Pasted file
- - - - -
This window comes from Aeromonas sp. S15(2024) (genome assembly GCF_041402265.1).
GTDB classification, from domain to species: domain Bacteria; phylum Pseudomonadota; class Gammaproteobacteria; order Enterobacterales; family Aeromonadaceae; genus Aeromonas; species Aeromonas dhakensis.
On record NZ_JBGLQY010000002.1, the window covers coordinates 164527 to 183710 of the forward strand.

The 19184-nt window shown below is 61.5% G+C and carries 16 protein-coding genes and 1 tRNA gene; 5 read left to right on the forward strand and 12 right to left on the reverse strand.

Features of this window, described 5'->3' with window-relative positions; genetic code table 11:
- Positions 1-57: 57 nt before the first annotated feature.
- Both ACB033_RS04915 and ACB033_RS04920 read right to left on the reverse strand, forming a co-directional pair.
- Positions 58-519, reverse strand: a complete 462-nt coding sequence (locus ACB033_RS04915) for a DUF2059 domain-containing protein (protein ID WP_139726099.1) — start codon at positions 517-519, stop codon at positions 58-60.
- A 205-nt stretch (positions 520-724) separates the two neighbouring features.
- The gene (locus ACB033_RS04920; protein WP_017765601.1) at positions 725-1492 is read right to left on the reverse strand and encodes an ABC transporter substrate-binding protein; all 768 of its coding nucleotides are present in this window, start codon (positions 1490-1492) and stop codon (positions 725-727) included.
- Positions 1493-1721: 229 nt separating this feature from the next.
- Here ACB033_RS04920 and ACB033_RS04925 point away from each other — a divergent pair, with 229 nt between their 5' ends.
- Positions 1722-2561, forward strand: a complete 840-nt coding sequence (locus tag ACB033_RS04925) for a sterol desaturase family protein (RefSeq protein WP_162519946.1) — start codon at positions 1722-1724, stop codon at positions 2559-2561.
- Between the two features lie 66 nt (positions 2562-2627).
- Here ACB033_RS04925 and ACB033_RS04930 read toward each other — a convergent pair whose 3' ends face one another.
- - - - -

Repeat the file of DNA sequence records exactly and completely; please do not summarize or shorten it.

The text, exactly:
This window comes from Aeromonas sp. S15(2024) (genome assembly GCF_041402265.1).
GTDB classification, from domain to species: domain Bacteria; phylum Pseudomonadota; class Gammaproteobacteria; order Enterobacterales; family Aeromonadaceae; genus Aeromonas; species Aeromonas dhakensis.
On record NZ_JBGLQY010000002.1, the window covers coordinates 164527 to 183710 of the forward strand.

The 19184-nt window shown below is 61.5% G+C and carries 16 protein-coding genes and 1 tRNA gene; 5 read left to right on the forward strand and 12 right to left on the reverse strand.

Features of this window, described 5'->3' with window-relative positions; genetic code table 11:
- Positions 1-57: 57 nt before the first annotated feature.
- Both ACB033_RS04915 and ACB033_RS04920 read right to left on the reverse strand, forming a co-directional pair.
- Positions 58-519, reverse strand: a complete 462-nt coding sequence (locus ACB033_RS04915) for a DUF2059 domain-containing protein (protein ID WP_139726099.1) — start codon at positions 517-519, stop codon at positions 58-60.
- A 205-nt stretch (positions 520-724) separates the two neighbouring features.
- The gene (locus ACB033_RS04920; protein WP_017765601.1) at positions 725-1492 is read right to left on the reverse strand and encodes an ABC transporter substrate-binding protein; all 768 of its coding nucleotides are present in this window, start codon (positions 1490-1492) and stop codon (positions 725-727) included.
- Positions 1493-1721: 229 nt separating this feature from the next.
- Here ACB033_RS04920 and ACB033_RS04925 point away from each other — a divergent pair, with 229 nt between their 5' ends.
- Positions 1722-2561, forward strand: a complete 840-nt coding sequence (locus tag ACB033_RS04925) for a sterol desaturase family protein (RefSeq protein WP_162519946.1) — start codon at positions 1722-1724, stop codon at positions 2559-2561.
- Between the two features lie 66 nt (positions 2562-2627).
- Here ACB033_RS04925 and ACB033_RS04930 read toward each other — a convergent pair whose 3' ends face one another.